"Linux is more secure." Put on your tin-foil hats. As you can:
>Root over 50% of linux servers you encounter in the wild with two easy scripts,
Linux_Exploit_Suggester [0], and unix-privesc-check [1].
(sauce: Phineas Phisher - http://pastebin.com/raw/cRYvK4jb)

  • 2
    That's actually pretty interesting and looks pretty dang easy
  • 28
    Just because Linux is more secure does not mean it prevents dumb admins from setting insecure and overused passwords
  • 16
    Don't confuse living in a bunker with leaving the door open. Linux is just a tool, it's up to the end user to set it up correctly. At least with open source systems you can see where the issue is and try to fix it, rather than have to pray that a single company didn't screw up in the dark.
  • 2
    “Cplusplus is a terrible language”
  • 3
    @aviophile obligatory: May I introduce you to Rust?
  • 0
    @fuckwit Now I almost feel like on HN ;-)
  • 0
    @kolaente That's not what these scripts are about. It's mostly about enumeration of services and files.

    (But I yet have to get used to using them. Like 14 yrs on Linux boxes, but never approached them as an attacker. - Now for the first time it really took some time to get a shell and not lose it - now I'm stuck at getting root, while other claimed it was a 30sec job.)
  • 2
    The main issue though is, that everyone thinks they set their system up properly and securely - yet almost nobody has.

    Ease of use can be a factor too. One can argue whether or not system A is more secure than system B, if at peak performance with the optimal setup system A outperforms system B in all aspects w.r.t. security, yet 90% of users "in the wild" run system A configurations that are inferior to system B configurations in the wild.

    This is an exaggeration obviously, the point is that the security discussion is mostly too black and white.
  • 2
    I do not trust someone who calls programs like nmap or sqlmap "hacking tools".

    Further, scanning all IP addresses found with nmap, or something else, will make all the alarm bells ring at the owners end. If it is a target worth attacking, it will most probably not run by idiots.

    Most sophisticated firewalls will block IP addresses that are caught port scanning anyway

    Further he gains access script kiddy style on a server set up by someone who hasn't got a clue what they are doing.

    The rooting and pivoting stuff, however, is really interesting!
  • 2
    @Yamakuzure Sure nmap can be quite "loud", that's why he says you need to take foreign/bought servers. Hide with tor and VPN.
    Don't want to try too hard convincing you the guy is the real deal,.. but consider he/she's fluent in at least three languages, two of his jobs even have Wikipedia articles *and he never got caught* despite pissing of a lot of people with connections to state affairs
  • 0
    @Maer Exactly. That's why a general statement like "A is more secure" eg. for A=Linux is just not helpful.
  • 1
    @Maer yeah, the user's preferences and customizations have a lot to do in system security. But that's a secondary problem IMO.

    But there are oh so many users who have no hugging idea how to do things right... so I'd like to mention a different problem:

    There are systems SysA, that should be configured to remain secure.
    And there are systems SysB, that should be configured to become secure.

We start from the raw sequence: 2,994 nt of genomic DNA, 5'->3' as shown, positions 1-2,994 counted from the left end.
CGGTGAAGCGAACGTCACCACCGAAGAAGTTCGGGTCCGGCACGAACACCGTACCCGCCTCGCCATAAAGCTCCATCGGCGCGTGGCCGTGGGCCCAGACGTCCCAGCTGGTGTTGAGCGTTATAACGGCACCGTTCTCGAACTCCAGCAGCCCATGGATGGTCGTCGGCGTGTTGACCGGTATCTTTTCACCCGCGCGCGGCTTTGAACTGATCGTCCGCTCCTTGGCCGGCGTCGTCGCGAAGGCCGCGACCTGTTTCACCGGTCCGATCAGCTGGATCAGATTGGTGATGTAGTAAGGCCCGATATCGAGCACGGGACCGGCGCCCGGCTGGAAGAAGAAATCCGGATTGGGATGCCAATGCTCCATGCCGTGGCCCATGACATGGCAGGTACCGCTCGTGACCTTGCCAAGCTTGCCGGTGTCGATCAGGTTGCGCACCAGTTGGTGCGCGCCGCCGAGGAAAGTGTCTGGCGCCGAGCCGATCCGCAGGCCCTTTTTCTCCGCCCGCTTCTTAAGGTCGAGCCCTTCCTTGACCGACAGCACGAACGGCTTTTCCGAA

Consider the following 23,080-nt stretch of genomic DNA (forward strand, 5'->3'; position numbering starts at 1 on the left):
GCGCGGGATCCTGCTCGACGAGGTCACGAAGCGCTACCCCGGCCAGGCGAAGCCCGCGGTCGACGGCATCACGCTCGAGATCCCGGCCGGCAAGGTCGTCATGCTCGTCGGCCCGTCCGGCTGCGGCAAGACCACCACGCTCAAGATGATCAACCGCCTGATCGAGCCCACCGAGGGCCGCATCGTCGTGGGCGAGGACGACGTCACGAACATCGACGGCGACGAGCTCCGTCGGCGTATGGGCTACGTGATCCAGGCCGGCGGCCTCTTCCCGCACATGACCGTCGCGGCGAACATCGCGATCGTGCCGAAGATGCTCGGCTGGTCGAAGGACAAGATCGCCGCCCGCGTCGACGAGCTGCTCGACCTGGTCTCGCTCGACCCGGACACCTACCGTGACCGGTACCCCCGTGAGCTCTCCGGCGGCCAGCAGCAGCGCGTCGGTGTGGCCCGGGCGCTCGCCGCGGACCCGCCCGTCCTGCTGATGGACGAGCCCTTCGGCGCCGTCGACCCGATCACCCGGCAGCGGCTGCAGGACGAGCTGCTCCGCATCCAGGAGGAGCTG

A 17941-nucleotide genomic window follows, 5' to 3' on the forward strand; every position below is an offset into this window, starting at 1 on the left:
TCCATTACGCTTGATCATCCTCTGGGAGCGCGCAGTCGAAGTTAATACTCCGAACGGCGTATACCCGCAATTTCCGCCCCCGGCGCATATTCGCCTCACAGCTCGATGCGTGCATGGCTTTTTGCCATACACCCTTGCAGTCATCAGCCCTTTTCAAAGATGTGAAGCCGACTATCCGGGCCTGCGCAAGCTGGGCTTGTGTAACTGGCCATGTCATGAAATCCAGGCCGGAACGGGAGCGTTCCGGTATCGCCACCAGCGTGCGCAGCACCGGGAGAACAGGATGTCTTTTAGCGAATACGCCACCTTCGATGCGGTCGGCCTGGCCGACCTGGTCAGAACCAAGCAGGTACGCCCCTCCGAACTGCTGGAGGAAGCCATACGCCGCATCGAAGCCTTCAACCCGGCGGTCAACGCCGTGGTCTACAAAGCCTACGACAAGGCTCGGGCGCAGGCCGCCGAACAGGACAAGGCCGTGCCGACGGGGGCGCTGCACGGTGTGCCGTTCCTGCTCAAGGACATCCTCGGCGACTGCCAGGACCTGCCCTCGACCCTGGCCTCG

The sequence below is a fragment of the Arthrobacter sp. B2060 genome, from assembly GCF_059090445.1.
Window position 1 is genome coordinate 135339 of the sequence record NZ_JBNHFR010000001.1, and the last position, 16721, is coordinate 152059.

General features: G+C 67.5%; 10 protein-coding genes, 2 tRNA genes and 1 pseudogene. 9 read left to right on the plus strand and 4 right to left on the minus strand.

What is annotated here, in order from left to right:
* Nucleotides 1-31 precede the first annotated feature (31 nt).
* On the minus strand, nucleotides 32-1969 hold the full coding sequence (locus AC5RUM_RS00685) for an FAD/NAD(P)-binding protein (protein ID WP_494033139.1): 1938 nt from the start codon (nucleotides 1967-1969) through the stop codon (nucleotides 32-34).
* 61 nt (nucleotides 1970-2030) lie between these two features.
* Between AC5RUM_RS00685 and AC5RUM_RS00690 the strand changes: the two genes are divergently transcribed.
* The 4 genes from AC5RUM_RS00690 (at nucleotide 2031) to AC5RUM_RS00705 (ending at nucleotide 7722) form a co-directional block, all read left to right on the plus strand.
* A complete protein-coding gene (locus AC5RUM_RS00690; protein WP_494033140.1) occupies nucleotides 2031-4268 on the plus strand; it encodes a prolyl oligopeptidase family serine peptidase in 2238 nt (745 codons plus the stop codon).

A granny might have a stock setup of SysB and only use it to read emails from her children. And yet she's a subject for SysB exploits. Whereas if she had SysB she'd have to deliberately make changes to make it insecure.

    Also, by "secure" I mean "secure enough". A complete 100% security is a pipe dream. It's like taking a walk in the forest and believing you won't get bit by mosquitos (SysB) and waiting for a bus in a middle of the city and hoing there will be no mosquitos (SysA).
  • 1
    As for OP, scripts did not show me any exploits on a stock Linux installation. The only thing the second script did show is a looong list of all my files and their permissions. Which is useless - I already know what permissions my files have...
    As for /proc contents' permissions, they are protected by kernel, since it is a virtual filesystem. I don't see the point for script#2...

    Seriously, what's the point of this warning?

    W: [privileged_writable] (running /home/netikras/bin/pingloss) /home/netikras/bin is owned by user netikras (YOU) (group netikras), non-root user (drwxr-xr-x)


    Is this a security issue? :D Ridiculous
  • 1
    @netikras My first reaction was similar. It's not that you push a button and your root shell pops up. It's just basic enumeration, gather as much as you can with commands as trivial as "ps aux | grep root", but they can give you hints.

    It's the first time I try it - no sysadmin nor pentester - and so I fail. There were like hundreds CVE for the vmware-tools and mysql on that Ubuntu 16.04 box, I tried. For the latter I found two I'd have to chain together (first to get mysql user, then root - but didn't work yet).

    For a stock desktop installation you'd probably not expect much to show up, but (real) server might be a different animal. Lots of services with elevated rights, that need constant patching, wrong directory ACL can already bite, etc.
  • 0
    Well, the whole article revolves around servers. User desktops are uninteresting anyway, as you don't get to them via their public IP anyway.
  • 1
    @phorkyas Yepp, I agree. Considering servers usually are running outdated SW versions this toolset might be handy to prepare for patching.

    P.S. wrong ACLs? Jesus Christ... ACLs should not be used at all. It's evil of the worst kind!
  • 0
    finally got root. schouldn't have taken so long..

    To take the attacker's point of view is really so different.
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